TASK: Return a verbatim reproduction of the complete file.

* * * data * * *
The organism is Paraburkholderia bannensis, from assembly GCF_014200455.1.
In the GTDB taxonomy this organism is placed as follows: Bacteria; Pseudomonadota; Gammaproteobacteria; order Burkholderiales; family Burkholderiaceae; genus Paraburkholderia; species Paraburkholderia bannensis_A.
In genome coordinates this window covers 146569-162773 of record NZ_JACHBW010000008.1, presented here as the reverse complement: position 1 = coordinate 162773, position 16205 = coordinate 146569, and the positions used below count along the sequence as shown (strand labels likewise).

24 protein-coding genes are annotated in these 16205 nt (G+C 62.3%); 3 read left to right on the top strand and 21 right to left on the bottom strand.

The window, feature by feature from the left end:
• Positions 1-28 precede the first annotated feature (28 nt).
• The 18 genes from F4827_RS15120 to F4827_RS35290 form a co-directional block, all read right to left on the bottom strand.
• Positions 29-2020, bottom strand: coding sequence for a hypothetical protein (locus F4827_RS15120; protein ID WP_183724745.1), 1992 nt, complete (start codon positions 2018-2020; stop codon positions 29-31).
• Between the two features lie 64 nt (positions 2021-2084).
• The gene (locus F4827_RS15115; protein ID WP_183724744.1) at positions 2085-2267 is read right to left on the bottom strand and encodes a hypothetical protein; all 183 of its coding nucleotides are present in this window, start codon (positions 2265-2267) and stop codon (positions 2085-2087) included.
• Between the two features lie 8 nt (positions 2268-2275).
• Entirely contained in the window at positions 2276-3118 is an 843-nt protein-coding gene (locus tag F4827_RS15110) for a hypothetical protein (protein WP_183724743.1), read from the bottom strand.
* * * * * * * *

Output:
The organism is Paraburkholderia bannensis, from assembly GCF_014200455.1.
In the GTDB taxonomy this organism is placed as follows: Bacteria; Pseudomonadota; Gammaproteobacteria; order Burkholderiales; family Burkholderiaceae; genus Paraburkholderia; species Paraburkholderia bannensis_A.
In genome coordinates this window covers 146569-162773 of record NZ_JACHBW010000008.1, presented here as the reverse complement: position 1 = coordinate 162773, position 16205 = coordinate 146569, and the positions used below count along the sequence as shown (strand labels likewise).

24 protein-coding genes are annotated in these 16205 nt (G+C 62.3%); 3 read left to right on the top strand and 21 right to left on the bottom strand.

The window, feature by feature from the left end:
• Positions 1-28 precede the first annotated feature (28 nt).
• The 18 genes from F4827_RS15120 to F4827_RS35290 form a co-directional block, all read right to left on the bottom strand.
• Positions 29-2020, bottom strand: coding sequence for a hypothetical protein (locus F4827_RS15120; protein ID WP_183724745.1), 1992 nt, complete (start codon positions 2018-2020; stop codon positions 29-31).
• Between the two features lie 64 nt (positions 2021-2084).
• The gene (locus F4827_RS15115; protein ID WP_183724744.1) at positions 2085-2267 is read right to left on the bottom strand and encodes a hypothetical protein; all 183 of its coding nucleotides are present in this window, start codon (positions 2265-2267) and stop codon (positions 2085-2087) included.
• Between the two features lie 8 nt (positions 2268-2275).
• Entirely contained in the window at positions 2276-3118 is an 843-nt protein-coding gene (locus tag F4827_RS15110) for a hypothetical protein (protein WP_183724743.1), read from the bottom strand.